The company hopes to commence construction on a $48 million production facility in Luverne, Minn., by summer 2018, with another planned harbor in Lamberton, Minn. According to a University of Minnesota study, the ongoing annual economic impact of each of Tru Shrimp’s planned harbors could reach $30 million.
“We tried to build a shrimp farm, but we realized we’re actually growing an industry,” said Dr. Jon Holt, Tru Shrimp’s senior technical director. “We want to use our technology to enhance the sustainability.”
Tru shrimp was buoyed by the August announcement that Schwan’s Co. had agreed to a minority stake in the company. Tru shrimp will operate one of Schwan’s Marshall processing plants; after the shrimp reach full maturity in Luverne, they’ll return to the Schwan’s plant for final processing and packing.
“Now that Schwan’s signed on, I’m really excited about this,” says Minnesota Soybean Growers Association Director George Goblish. “With their marketing, the reach is unlimited. Not only is aquaculture moving forward, it’s now on the fast track.”
Running through red tape
Ziebell says he often encounters some raised eyebrows when discussing raising shrimp in landlocked Minnesota. The reason, he answers, is simple. If you grow it, they will come.
“We’re in Minnesota because this is where the feed is,” he says. “The upper Midwest is the breadbasket of soybean commodities and other commodities. The commodities here serve us well. Essentially, we’ve brought the shrimp to the feed.”
Politicians and administrators have taken notice of aquaculture’s potential influence. During his confirmation hearing, United States Commerce Secretary Wilbur Ross expressed support for domestic commercial fishing.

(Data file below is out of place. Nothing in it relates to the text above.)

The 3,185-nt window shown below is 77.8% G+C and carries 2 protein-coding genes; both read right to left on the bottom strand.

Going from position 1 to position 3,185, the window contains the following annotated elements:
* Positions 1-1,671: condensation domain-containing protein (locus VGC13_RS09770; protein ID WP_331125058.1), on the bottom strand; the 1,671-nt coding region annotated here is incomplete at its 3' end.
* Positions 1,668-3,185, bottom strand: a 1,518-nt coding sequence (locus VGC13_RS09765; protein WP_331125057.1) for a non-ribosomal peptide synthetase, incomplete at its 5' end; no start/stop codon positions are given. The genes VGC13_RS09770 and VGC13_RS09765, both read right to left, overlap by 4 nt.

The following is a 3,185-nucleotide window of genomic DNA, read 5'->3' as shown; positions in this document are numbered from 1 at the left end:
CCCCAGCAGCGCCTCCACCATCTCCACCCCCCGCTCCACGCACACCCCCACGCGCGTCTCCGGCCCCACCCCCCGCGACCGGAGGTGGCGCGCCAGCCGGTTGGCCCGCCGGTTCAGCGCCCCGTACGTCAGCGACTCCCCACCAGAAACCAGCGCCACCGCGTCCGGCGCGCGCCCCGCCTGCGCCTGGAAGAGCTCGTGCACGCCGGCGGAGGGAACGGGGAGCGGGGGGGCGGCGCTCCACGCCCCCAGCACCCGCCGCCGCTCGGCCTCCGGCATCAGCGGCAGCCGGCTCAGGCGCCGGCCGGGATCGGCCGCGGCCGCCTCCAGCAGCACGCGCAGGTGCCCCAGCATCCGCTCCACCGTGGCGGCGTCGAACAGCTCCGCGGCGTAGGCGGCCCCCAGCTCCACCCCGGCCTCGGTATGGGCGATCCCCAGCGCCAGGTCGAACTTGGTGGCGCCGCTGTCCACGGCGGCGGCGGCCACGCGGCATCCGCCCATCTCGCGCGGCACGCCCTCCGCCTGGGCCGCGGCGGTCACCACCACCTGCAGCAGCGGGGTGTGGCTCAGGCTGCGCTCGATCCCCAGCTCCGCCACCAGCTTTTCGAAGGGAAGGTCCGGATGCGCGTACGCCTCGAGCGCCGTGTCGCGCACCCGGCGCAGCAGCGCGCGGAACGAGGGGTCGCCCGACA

“Given the enormity of our freshwater,” Ross says, “I would to try to figure out how we can become much more self-sufficient in fishing and perhaps even a net exporter of fishing.”
During the 2017 Minnesota Legislative session, the House Ag Committee passed a bill creating $5 million in tax incentives for Minnesota companies producing more than 25,000 pounds of shrimp annually. For the first time, there’s also an aquaculture caucus in the United States Congress.
“It really seems to me like state government is excited as we are about this, and they’re willing to help,” Obermoller says.
But Tauer says other regulatory red tape still stands in the way of aquaculture reaching its fullest potential.
“The regulatory challenges to develop a new system is pretty large,” Tauer says, citing the Environmental Corp of Engineers, Army Corps of Engineers and National Oceanic and Atmospheric Administration. “It’s been a huge limiting factor, but hopefully the new administration sees that this is a chance to create more jobs at home.”
Tru Shrimp produces its own saltwater, and is addressing environmental concerns by recycling the 14 million gallons of water required to fill one of their Tidal Basin harbors. The harbors, which required between 60,000 and 100,000 gallons of water for daily maintenance, have their own water and waste treatment facilities.
“We are certainly being environmentally responsible,” Ziebell says. “And we have validated without a shadow of a doubt that we can grow shrimp in 12 inches of water.”
The sky is the limit for aquaculture, and Minnesota soybeans are helping to shatter the glass ceiling.
“We appreciate the support of the soybean industry and look forward to a long and fruitful partnership,” Ziebell says. “Aquaculture is poised to give a new market to soybeans, and utilize and support our local industries and commodities.”